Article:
Even if the House and Senate manage to see eye to eye on including iLottery, there’s no guarantee that the bill will pass. Eklund himself acknowledges that there’s a lot of work to do. In particular, he sees a lot of the specifics in the bill as being a starting point for discussion rather than a take-it-or-leave-it proposition.

“[The details] are all subject to conversation with other senators, state reps, and other interested parties,” Eklund told LegalSportsReport earlier in the month. “To one degree or another, all of those things are placeholders.”

That includes such fundamental decisions as the tax rate — currently set at 8% — license fees, and the number of skins per operator. It’s on the latter front that the current draft of the bill is most problematic. It specifies three skins per license, which is normal enough, but contains the unusual provision that all three must be used.

The intent, presumably, is to ensure the casinos don’t abuse their position to keep competitors out of the market. However, it means some eligible licensees could end up left out of the market due to being unable to find enough brands to partner with.

There’s enough interest in Ohio sports betting that these details would get sorted out if time weren’t a factor. However, Eklund foresees a bit of a race just to get a committee hearing on the bill before the November election. That would leave only a month for a floor vote before the end of the legislative session. Worse, there are bound to be numerous political distractions happening at that time.

Peer pressure is strong for Ohio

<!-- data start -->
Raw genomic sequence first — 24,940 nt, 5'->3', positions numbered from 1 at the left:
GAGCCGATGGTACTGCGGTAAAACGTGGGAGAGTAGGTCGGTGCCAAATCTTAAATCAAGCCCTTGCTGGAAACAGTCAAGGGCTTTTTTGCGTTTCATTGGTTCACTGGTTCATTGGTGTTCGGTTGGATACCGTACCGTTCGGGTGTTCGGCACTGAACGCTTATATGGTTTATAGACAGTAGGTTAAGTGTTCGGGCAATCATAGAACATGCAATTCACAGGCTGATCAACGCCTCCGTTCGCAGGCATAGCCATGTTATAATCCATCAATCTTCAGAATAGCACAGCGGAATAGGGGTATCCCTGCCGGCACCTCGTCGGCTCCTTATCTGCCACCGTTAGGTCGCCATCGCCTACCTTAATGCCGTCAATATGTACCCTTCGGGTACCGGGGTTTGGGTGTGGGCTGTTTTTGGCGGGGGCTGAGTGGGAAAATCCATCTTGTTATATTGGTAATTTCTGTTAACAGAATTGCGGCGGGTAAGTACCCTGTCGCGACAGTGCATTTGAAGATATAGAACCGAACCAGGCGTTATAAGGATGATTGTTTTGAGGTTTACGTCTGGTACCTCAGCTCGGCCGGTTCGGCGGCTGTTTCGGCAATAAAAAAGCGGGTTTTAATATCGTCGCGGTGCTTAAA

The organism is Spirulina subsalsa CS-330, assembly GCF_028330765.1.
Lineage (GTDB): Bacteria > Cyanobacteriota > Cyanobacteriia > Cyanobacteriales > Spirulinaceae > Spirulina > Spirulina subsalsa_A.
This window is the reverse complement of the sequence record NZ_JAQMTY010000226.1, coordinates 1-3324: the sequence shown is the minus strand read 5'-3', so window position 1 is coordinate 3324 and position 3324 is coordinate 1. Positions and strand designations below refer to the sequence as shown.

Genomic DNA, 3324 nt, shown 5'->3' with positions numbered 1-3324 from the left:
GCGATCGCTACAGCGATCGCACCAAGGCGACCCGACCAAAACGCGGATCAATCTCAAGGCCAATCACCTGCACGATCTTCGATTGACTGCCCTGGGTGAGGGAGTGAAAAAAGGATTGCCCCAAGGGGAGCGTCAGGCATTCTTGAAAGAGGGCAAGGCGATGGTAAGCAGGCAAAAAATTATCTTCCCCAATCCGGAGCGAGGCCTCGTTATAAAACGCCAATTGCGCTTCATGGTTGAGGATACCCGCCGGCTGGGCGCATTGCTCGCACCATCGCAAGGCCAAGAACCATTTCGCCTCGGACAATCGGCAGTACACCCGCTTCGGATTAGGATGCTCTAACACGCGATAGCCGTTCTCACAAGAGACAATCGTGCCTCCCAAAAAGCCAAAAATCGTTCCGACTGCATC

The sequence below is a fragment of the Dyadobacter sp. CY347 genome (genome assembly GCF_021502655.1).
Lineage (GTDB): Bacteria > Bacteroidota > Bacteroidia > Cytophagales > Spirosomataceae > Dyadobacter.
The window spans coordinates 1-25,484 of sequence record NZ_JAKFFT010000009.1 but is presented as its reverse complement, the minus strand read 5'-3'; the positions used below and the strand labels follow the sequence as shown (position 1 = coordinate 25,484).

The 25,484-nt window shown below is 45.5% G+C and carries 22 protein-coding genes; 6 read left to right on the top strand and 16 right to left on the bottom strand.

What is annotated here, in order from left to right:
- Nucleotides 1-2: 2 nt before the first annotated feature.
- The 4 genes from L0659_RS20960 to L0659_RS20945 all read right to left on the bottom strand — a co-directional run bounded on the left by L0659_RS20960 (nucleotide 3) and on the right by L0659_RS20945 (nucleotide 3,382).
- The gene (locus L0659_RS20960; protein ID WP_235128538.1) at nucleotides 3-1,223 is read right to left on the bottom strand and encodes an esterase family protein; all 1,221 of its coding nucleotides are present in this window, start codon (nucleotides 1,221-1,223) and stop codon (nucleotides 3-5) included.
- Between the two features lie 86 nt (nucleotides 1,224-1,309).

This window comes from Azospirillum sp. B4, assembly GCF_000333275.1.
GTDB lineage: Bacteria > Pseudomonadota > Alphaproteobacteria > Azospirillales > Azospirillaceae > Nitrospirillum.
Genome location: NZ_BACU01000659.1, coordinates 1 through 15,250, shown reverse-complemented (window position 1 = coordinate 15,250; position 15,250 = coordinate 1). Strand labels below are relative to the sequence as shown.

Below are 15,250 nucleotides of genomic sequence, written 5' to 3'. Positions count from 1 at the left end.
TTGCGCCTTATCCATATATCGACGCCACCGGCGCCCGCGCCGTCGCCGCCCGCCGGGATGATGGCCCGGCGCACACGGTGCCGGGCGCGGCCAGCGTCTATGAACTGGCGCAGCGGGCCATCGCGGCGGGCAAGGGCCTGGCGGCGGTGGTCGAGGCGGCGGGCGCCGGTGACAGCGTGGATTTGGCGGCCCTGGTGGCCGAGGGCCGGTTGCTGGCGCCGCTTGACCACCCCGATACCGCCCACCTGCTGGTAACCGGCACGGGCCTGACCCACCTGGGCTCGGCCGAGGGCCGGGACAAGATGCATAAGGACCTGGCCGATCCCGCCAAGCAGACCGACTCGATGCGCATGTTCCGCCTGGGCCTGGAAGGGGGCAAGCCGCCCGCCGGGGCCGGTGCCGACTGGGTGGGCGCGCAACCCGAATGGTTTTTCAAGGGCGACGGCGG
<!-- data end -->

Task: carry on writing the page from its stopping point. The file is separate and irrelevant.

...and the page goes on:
On the positive side, Ohio legislators are likely feeling pressure from neighboring states to expand gambling. The Buckeye State shares borders with five others. All of them are ahead of it on at least some forms of gambling:

Michigan and Pennsylvania have gone whole hog, having legalized online casinos, poker, sportsbooks, and iLotteries. West Virginia has all of these minus the online lottery. Indiana has set an example for how much tax revenue sports betting can generate even in a conservative-leaning state. Finally, Kentucky has an online lottery and has made several attempts at sports betting and online poker.

The neighbor effect is powerful, because residents will often cross state lines in order to gamble. Once a given type of gambling is available nearby, there’s less incentive to prohibit it and more to legalize it.

Ohio can’t prevent its citizens from traveling to gamble. More importantly, it fails to collect any tax revenue when they do so. Whether or not HB 194 passes this year, it’s only a matter of time before Ohio lawmakers decide to give residents those options at home, to stop their gambling dollars from leaving the state.

In time, that may apply as much to online casinos and online poker as it does to sports betting and iLottery. Those verticals aren’t up for consideration this year. However, Pennsylvania and New Jersey have already shown how lucrative they can be. Moreover, this year has demonstrated their importance when an external event like COVID-19 threatens land-based gambling.

Establishing an online lottery could be a helpful first step in the meantime. After all, states that have done so have generally been more likely to embrace further expansion in subsequent years.

Alex Weldon
- Alex is a freelance writer and artist living in Dartmouth, Nova Scotia. He has been doing data-based analysis of the online gaming industry since 2016.